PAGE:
Shunpei Yamazaki Ph.D., President, Semiconductor Energy Laboratory Co., Ltd.
Leslie Owens, Executive Director, MIT-Sloan School Center for Information Systems Research
Despite all the excitement about artificial intelligence, generating business value from cognitive computing applications has proved challenging. For 20 years, established companies have been pursuing efficiencies through digitization. Regardless of the outcomes of their digitization efforts, they must now turn their attention to developing digital offerings and the underlying capabilities that enable rapid innovation. Digital success depends on business componentization, which requires a new system environment and fundamental business redesign. In this session, we will talk about where and how cognitive computing fits into your digital strategy using case studies and frameworks from MIT Center for Information Systems Research (CISR).
Dr. Ronald Weissman, Apax Partners, Software Leads, Band of Angels, Silicon Valley
Dan Donahue, Partner, Keystone Strategy
Today’s rate of growth of AI business formations and technology innovation initiatives in the enterprise is virtually unprecedented. This session will focus on clarifying current realities in the field relative to enterprise expectations and the preconditions for business success among the hundreds of software and service vendors large and small that are attempting to carve out a niche or become a dominant franchise in the cognitive computing market space. It will deconstruct the current cloud of hype and provide fundamental insights into the emerging trends that will shape the market 3-5 years from now.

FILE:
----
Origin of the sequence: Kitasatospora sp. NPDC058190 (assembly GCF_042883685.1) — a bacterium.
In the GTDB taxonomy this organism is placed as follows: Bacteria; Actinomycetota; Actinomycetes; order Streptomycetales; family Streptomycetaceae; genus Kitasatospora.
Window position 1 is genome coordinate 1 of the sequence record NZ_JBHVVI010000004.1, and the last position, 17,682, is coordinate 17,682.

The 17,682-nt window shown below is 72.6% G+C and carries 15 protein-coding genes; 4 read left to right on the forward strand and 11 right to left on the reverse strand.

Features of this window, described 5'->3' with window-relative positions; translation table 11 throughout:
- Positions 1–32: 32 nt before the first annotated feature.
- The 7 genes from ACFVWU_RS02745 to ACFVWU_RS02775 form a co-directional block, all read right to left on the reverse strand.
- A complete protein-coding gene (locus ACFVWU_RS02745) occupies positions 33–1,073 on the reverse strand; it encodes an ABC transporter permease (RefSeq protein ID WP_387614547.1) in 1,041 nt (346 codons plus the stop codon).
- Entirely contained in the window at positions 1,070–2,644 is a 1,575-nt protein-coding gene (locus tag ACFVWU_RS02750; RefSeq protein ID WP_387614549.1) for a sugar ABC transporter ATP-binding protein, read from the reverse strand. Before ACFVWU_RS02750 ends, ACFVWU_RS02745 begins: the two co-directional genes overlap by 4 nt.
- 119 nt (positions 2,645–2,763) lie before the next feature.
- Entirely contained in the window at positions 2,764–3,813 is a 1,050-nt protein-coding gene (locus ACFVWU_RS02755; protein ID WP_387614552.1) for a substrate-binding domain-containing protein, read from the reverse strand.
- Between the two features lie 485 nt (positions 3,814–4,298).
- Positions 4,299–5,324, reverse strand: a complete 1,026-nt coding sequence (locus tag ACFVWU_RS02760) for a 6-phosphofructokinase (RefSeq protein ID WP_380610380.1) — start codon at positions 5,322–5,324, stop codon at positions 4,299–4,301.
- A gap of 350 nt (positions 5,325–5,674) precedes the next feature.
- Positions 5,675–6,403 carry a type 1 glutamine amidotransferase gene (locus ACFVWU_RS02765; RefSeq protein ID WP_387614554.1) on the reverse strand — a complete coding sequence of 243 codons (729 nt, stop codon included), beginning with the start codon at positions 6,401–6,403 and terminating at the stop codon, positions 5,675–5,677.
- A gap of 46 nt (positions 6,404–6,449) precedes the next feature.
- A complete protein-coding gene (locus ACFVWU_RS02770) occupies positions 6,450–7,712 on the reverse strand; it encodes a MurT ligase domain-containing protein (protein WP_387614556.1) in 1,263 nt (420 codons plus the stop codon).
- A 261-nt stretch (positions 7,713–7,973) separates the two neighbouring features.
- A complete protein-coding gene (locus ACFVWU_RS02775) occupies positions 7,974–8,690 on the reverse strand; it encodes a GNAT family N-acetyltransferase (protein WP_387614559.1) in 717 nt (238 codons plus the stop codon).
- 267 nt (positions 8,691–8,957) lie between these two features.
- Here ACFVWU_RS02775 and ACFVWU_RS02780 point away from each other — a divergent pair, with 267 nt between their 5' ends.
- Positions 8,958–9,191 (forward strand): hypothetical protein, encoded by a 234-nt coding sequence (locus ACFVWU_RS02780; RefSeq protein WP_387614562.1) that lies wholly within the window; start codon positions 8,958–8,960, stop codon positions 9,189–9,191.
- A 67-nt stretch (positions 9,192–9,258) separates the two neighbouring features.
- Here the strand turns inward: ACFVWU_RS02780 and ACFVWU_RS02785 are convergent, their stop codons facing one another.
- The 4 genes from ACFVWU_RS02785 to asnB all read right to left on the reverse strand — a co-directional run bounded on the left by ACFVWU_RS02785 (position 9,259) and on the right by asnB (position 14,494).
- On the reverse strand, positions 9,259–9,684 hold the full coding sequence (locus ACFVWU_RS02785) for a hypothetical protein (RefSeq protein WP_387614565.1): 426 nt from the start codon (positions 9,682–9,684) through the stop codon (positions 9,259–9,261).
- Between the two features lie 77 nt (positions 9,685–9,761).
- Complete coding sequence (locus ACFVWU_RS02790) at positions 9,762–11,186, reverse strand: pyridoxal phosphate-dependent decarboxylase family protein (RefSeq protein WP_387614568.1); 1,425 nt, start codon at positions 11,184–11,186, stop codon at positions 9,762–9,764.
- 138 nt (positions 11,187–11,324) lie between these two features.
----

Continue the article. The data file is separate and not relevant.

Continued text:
Moderator: Hadley Reynolds, Cognitive Computing Consortium
– Gauthier Robe, VP Platform, Coveo
– Daniel Mayer, CEO, Expert System
– Dino Eliopulos, Managing Director, Earley Information Science
When it comes time to build a cognitive computing application, what do you actually need to do? Where do you begin? How do you structure a team? What are the preconditions for success? And when can you declare victory? The panelists in this session all have extensive experience with today’s cognitive implementations. They will share their perspectives on best practices, pitfalls to avoid, and where the most important development trends will take the industry in the near future.
Moderator: Jeff Fried, CTO, BA-Insights
– Gabi Zijderveld, CMO, Affectiva
– Tyler Schulze, VP Ecosystem, Veritone
This conversational panel will address the impact that technologies for rich data analytics and interaction are having on cognitive applications, their developers, users, and owners. Should rich interaction be a requirement for cognitive applications? Will rich interactions ease or impede the emerging partnership between humans and machines within the business process? This expert panel of professionals will address these questions, as well as providing a glimpse into where this rapidly evolving set of technologies will be taking us.
Moderator: Clare Gillan, Babson College
Harvard colleagues Doshi-Velez and Weinberger will present both a catalog of ethical issues facing the rise of AI-based systems and a deep dive into particular areas of focus within their work and within the work that the Berkman Klein Center and the MIT Media Lab are undertaking as anchor institutions of the Ethics and Governance of Artificial Intelligence Fund, the $27M fund created by the Knight Foundation, Omidyar Network, and Reid Hoffman to research artificial intelligence for the public interest.